This is my awkward attempt to reblog this excellent piece on how the IWW does not need to be more like the AFL-CIO, which is to say how workers must emancipate themselves rather than be emancipated by professional union organizers.
Obviously at an early stage, and obviously a fairly uncritical account, but I think it is always worth documenting such efforts when they arise, because they are far more common than the mainstream discourse on the left would have us believe.
I am enjoying Ours to Master and to Own, which is a collection of many different essays on worker’s control throughout history. The central tension in the book is that between more centralized, heteronomous, hierarchical, top-down forms of workers’ organization (unions, parties) and more decentralized, autonomous, horizontal, grassroots forms (here typified by the workers’ council). That tension of course implicates the state, and it is part of the ongoing debate about what role the state should play in any attempt to radically transform society. The book offers a wealth of empirical case studies (Russia, Germany, and Italy after WWI; Spain in the 30s; Yugoslavia in the 60s; Italy in the 70s; Argentina in 2001; Portugal; Indonesia; Poland; Algeria…), and despite that scope the quality of the work is pretty consistently high.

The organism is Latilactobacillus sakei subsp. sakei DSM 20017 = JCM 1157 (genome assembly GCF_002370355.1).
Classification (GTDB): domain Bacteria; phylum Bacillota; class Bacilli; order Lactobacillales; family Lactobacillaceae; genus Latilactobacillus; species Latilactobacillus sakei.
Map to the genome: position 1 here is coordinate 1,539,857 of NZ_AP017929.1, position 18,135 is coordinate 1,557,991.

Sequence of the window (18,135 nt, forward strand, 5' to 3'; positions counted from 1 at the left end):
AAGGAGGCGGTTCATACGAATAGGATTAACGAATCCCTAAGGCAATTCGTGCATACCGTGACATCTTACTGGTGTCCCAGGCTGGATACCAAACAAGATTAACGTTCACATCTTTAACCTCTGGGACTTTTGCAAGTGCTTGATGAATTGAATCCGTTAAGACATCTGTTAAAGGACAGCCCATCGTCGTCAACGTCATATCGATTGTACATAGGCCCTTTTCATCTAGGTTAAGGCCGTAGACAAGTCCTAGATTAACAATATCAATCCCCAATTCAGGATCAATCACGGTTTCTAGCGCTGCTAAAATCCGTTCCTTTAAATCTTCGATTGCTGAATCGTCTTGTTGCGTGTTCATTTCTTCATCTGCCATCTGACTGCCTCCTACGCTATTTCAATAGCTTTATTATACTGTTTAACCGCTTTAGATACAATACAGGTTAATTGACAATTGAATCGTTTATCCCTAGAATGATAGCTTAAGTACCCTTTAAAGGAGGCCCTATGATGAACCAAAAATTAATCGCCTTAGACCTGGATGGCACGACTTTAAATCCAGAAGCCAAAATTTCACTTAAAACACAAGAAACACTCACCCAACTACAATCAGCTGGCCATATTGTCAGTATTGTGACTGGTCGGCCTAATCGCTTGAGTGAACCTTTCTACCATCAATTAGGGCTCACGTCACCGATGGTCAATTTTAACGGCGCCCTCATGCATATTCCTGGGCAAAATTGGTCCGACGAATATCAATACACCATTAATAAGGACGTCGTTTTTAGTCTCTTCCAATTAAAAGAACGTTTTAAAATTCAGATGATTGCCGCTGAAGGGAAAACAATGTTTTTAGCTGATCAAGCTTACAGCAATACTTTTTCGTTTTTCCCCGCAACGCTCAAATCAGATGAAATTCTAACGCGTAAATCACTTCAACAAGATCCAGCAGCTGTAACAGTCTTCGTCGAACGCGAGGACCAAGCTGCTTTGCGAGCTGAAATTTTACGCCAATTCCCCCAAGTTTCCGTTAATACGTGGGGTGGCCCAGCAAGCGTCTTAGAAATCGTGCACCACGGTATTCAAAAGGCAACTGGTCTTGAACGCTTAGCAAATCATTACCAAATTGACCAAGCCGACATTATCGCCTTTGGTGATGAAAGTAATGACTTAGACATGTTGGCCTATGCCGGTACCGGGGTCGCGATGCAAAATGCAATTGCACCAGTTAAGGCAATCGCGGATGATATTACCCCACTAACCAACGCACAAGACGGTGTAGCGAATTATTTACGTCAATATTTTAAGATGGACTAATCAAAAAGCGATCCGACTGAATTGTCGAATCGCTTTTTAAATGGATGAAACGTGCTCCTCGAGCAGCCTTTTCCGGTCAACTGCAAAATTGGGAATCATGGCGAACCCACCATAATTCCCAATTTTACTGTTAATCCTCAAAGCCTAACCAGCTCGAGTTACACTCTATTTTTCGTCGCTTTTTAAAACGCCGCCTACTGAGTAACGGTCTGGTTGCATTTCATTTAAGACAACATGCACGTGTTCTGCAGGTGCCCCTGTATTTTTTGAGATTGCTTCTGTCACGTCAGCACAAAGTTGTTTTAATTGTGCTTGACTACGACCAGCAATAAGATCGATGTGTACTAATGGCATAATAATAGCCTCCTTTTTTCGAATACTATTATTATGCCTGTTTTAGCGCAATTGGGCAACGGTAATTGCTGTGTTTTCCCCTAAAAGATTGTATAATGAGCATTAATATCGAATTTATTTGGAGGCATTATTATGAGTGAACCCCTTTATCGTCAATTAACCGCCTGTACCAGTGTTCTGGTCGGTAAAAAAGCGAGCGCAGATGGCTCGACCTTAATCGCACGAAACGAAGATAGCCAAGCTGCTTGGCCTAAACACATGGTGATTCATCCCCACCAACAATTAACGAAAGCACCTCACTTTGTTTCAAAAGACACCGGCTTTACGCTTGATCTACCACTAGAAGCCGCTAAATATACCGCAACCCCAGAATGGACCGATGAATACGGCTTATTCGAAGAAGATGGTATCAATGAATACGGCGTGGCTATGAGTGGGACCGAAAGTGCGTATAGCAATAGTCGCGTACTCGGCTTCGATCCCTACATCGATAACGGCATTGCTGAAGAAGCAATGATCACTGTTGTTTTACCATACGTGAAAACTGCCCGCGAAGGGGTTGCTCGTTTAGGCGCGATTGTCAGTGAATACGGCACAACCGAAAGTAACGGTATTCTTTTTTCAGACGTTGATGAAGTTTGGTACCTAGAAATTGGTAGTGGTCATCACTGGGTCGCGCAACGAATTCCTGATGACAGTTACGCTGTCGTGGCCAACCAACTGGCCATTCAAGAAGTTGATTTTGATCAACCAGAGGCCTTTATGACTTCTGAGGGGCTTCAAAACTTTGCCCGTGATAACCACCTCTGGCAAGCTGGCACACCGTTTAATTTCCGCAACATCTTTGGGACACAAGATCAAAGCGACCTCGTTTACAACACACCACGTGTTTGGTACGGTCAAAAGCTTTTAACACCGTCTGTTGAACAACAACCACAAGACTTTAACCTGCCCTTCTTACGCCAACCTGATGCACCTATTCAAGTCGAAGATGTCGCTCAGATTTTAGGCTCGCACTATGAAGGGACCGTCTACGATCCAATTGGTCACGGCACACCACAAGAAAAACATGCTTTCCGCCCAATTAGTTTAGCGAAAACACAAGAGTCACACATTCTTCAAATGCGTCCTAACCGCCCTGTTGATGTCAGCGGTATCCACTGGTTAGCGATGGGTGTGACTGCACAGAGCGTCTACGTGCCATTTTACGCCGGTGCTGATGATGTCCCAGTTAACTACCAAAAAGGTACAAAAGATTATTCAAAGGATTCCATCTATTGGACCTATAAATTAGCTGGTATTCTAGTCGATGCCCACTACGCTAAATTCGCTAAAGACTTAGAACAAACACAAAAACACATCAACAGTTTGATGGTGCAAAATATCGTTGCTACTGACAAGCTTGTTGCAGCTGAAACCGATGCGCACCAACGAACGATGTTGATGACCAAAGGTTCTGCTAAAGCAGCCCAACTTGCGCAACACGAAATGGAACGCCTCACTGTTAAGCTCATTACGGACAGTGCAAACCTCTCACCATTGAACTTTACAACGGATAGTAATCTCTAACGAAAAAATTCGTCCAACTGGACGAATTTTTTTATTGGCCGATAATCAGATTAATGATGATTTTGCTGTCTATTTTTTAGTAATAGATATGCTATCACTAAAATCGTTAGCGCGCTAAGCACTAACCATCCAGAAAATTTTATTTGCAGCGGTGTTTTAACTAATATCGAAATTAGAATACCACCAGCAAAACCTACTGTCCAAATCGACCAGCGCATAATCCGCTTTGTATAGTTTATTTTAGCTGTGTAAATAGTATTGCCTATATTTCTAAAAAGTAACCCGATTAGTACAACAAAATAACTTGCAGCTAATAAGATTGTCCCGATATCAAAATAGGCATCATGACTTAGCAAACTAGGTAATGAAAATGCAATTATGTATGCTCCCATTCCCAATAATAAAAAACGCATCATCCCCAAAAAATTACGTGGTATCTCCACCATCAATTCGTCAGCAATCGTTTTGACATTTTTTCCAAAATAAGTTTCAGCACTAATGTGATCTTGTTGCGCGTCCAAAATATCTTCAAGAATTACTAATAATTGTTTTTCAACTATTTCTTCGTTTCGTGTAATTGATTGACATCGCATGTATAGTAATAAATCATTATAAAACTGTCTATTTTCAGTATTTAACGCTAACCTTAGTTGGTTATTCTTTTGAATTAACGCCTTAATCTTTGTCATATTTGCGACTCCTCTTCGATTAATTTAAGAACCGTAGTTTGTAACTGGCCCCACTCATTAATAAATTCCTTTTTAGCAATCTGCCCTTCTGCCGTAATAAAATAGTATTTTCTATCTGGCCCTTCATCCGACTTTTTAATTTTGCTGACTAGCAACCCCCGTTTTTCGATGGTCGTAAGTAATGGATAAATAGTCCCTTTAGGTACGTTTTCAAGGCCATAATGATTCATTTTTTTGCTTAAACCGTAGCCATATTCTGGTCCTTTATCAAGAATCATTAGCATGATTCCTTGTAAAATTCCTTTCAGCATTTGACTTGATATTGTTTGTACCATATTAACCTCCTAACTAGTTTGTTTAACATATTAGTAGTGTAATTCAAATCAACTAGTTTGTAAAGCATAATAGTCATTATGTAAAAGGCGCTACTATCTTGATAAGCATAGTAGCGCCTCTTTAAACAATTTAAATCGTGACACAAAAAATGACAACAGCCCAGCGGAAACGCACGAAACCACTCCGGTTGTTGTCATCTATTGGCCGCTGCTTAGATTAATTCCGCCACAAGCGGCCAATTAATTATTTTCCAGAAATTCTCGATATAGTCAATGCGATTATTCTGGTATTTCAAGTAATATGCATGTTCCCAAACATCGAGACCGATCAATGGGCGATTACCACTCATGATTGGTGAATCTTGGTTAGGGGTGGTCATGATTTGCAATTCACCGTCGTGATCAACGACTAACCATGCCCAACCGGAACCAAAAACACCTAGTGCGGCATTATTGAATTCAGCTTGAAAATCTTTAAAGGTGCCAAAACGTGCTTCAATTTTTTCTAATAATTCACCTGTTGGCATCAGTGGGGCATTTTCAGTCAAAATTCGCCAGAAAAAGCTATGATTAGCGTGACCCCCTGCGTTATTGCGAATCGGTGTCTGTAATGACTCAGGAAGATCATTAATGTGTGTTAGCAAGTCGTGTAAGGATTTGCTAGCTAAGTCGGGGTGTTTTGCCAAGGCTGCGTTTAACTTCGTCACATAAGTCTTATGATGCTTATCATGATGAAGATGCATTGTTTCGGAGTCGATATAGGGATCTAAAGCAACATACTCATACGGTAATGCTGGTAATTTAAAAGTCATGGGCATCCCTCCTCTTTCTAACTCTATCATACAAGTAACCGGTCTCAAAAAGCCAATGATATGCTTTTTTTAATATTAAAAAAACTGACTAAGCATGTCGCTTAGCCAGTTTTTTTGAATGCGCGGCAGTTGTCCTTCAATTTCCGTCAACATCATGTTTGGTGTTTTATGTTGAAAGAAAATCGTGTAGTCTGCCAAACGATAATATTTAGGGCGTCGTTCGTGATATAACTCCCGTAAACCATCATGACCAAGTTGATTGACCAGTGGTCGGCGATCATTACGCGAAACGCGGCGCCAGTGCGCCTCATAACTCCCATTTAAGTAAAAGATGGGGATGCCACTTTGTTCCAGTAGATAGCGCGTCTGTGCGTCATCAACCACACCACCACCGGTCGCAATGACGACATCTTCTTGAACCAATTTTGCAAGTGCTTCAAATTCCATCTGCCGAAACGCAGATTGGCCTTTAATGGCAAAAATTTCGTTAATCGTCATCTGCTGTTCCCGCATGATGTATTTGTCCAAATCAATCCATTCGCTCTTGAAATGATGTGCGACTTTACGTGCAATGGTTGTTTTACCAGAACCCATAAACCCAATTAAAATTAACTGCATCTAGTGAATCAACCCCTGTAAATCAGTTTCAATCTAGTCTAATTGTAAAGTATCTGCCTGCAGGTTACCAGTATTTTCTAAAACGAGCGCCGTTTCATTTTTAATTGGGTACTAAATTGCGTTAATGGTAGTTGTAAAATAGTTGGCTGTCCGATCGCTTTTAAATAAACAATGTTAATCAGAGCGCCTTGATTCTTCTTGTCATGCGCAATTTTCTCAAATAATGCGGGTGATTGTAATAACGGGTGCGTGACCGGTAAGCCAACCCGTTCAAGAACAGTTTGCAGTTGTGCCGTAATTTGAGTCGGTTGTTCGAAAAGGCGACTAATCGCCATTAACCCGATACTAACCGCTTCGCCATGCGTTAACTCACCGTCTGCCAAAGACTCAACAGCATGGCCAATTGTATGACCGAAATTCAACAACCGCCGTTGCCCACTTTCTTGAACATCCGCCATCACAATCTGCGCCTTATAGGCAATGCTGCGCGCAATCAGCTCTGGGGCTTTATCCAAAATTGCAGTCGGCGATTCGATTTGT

In several places the discussion recalls Marx’s analysis in “On the Jewish Question,” in which he argues that resisting capitalism requires resisting the bourgeois state and its division of society into a political/state sphere and a social/economic sphere. We accept that division when we accept the division of labor between a workers’ party that operates in the state sphere and a union that operates in the economic sphere, neither one of which aims at transforming the structures in which they exist. It is always good to be reminded of the importance of the early Marx, and OJQ in particular.
While this volume limits itself to class politics and capitalism, there is no reason it cannot instructive for those of us who are interested in how we might move beyond heteronomy more generally: not just capitalism but all forms of life in which people give up control of their own affairs to an entity beyond and above themselves. Any struggle for democracy–which is to say the ongoing struggle to increasingly manage our affairs for ourselves–has a lot to learn from the countless examples throughout history and throughout the world of workers’ movements trying heroically to do just that.